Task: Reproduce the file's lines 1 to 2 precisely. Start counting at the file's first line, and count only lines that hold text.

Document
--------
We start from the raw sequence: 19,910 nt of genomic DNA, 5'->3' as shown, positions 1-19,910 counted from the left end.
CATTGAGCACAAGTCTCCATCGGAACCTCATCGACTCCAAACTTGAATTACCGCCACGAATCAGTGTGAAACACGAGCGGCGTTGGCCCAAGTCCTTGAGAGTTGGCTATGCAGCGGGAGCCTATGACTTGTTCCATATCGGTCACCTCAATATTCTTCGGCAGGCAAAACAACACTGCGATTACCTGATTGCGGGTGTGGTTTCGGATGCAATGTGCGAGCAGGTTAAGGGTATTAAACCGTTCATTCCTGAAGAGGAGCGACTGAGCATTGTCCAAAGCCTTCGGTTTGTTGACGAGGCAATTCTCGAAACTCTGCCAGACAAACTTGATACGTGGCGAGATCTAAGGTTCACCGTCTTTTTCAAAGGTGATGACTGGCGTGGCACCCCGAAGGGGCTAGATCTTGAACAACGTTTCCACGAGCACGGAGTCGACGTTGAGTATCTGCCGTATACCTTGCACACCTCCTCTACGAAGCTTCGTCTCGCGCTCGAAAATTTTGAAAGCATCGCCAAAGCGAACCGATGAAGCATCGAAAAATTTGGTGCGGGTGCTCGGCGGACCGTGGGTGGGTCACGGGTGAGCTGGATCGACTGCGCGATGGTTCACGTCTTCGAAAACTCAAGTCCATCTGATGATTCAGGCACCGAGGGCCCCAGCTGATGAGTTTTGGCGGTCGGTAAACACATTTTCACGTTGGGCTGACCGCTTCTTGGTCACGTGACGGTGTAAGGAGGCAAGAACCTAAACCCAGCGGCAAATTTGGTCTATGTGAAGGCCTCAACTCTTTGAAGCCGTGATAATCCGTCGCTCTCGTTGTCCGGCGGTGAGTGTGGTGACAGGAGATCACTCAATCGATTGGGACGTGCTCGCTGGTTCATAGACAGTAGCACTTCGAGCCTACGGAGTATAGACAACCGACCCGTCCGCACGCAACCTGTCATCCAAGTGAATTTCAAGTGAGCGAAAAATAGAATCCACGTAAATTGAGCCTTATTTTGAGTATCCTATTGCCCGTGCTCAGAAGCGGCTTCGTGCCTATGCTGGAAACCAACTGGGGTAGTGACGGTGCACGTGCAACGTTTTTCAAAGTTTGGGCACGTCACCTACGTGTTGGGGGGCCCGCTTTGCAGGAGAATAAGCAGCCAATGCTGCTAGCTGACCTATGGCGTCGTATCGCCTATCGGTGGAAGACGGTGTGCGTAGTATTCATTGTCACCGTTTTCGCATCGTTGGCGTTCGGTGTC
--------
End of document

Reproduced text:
We start from the raw sequence: 19,910 nt of genomic DNA, 5'->3' as shown, positions 1-19,910 counted from the left end.
CATTGAGCACAAGTCTCCATCGGAACCTCATCGACTCCAAACTTGAATTACCGCCACGAATCAGTGTGAAACACGAGCGGCGTTGGCCCAAGTCCTTGAGAGTTGGCTATGCAGCGGGAGCCTATGACTTGTTCCATATCGGTCACCTCAATATTCTTCGGCAGGCAAAACAACACTGCGATTACCTGATTGCGGGTGTGGTTTCGGATGCAATGTGCGAGCAGGTTAAGGGTATTAAACCGTTCATTCCTGAAGAGGAGCGACTGAGCATTGTCCAAAGCCTTCGGTTTGTTGACGAGGCAATTCTCGAAACTCTGCCAGACAAACTTGATACGTGGCGAGATCTAAGGTTCACCGTCTTTTTCAAAGGTGATGACTGGCGTGGCACCCCGAAGGGGCTAGATCTTGAACAACGTTTCCACGAGCACGGAGTCGACGTTGAGTATCTGCCGTATACCTTGCACACCTCCTCTACGAAGCTTCGTCTCGCGCTCGAAAATTTTGAAAGCATCGCCAAAGCGAACCGATGAAGCATCGAAAAATTTGGTGCGGGTGCTCGGCGGACCGTGGGTGGGTCACGGGTGAGCTGGATCGACTGCGCGATGGTTCACGTCTTCGAAAACTCAAGTCCATCTGATGATTCAGGCACCGAGGGCCCCAGCTGATGAGTTTTGGCGGTCGGTAAACACATTTTCACGTTGGGCTGACCGCTTCTTGGTCACGTGACGGTGTAAGGAGGCAAGAACCTAAACCCAGCGGCAAATTTGGTCTATGTGAAGGCCTCAACTCTTTGAAGCCGTGATAATCCGTCGCTCTCGTTGTCCGGCGGTGAGTGTGGTGACAGGAGATCACTCAATCGATTGGGACGTGCTCGCTGGTTCATAGACAGTAGCACTTCGAGCCTACGGAGTATAGACAACCGACCCGTCCGCACGCAACCTGTCATCCAAGTGAATTTCAAGTGAGCGAAAAATAGAATCCACGTAAATTGAGCCTTATTTTGAGTATCCTATTGCCCGTGCTCAGAAGCGGCTTCGTGCCTATGCTGGAAACCAACTGGGGTAGTGACGGTGCACGTGCAACGTTTTTCAAAGTTTGGGCACGTCACCTACGTGTTGGGGGGCCCGCTTTGCAGGAGAATAAGCAGCCAATGCTGCTAGCTGACCTATGGCGTCGTATCGCCTATCGGTGGAAGACGGTGTGCGTAGTATTCATTGTCACCGTTTTCGCATCGTTGGCGTTCGGTGTC